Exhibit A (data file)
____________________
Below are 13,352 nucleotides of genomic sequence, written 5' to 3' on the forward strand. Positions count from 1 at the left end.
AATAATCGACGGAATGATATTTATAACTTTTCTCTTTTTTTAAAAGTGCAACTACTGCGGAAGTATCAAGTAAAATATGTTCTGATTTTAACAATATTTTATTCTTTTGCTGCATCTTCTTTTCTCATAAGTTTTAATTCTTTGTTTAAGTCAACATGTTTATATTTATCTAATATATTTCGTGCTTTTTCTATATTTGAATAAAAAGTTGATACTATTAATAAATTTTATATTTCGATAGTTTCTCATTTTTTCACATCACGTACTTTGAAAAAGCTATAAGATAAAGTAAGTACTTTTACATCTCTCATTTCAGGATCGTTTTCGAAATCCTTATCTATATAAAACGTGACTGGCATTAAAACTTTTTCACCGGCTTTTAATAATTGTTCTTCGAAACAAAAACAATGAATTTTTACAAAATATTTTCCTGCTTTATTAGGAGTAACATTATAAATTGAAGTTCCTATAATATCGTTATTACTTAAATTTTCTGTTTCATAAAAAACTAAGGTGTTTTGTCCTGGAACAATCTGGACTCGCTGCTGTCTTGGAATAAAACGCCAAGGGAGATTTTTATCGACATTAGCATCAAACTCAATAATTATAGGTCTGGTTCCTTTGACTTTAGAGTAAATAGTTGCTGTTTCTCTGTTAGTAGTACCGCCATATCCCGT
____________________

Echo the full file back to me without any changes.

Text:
Below are 13,352 nucleotides of genomic sequence, written 5' to 3' on the forward strand. Positions count from 1 at the left end.
AATAATCGACGGAATGATATTTATAACTTTTCTCTTTTTTTAAAAGTGCAACTACTGCGGAAGTATCAAGTAAAATATGTTCTGATTTTAACAATATTTTATTCTTTTGCTGCATCTTCTTTTCTCATAAGTTTTAATTCTTTGTTTAAGTCAACATGTTTATATTTATCTAATATATTTCGTGCTTTTTCTATATTTGAATAAAAAGTTGATACTATTAATAAATTTTATATTTCGATAGTTTCTCATTTTTTCACATCACGTACTTTGAAAAAGCTATAAGATAAAGTAAGTACTTTTACATCTCTCATTTCAGGATCGTTTTCGAAATCCTTATCTATATAAAACGTGACTGGCATTAAAACTTTTTCACCGGCTTTTAATAATTGTTCTTCGAAACAAAAACAATGAATTTTTACAAAATATTTTCCTGCTTTATTAGGAGTAACATTATAAATTGAAGTTCCTATAATATCGTTATTACTTAAATTTTCTGTTTCATAAAAAACTAAGGTGTTTTGTCCTGGAACAATCTGGACTCGCTGCTGTCTTGGAATAAAACGCCAAGGGAGATTTTTATCGACATTAGCATCAAACTCAATAATTATAGGTCTGGTTCCTTTGACTTTAGAGTAAATAGTTGCTGTTTCTCTGTTAGTAGTACCGCCATATCCCGT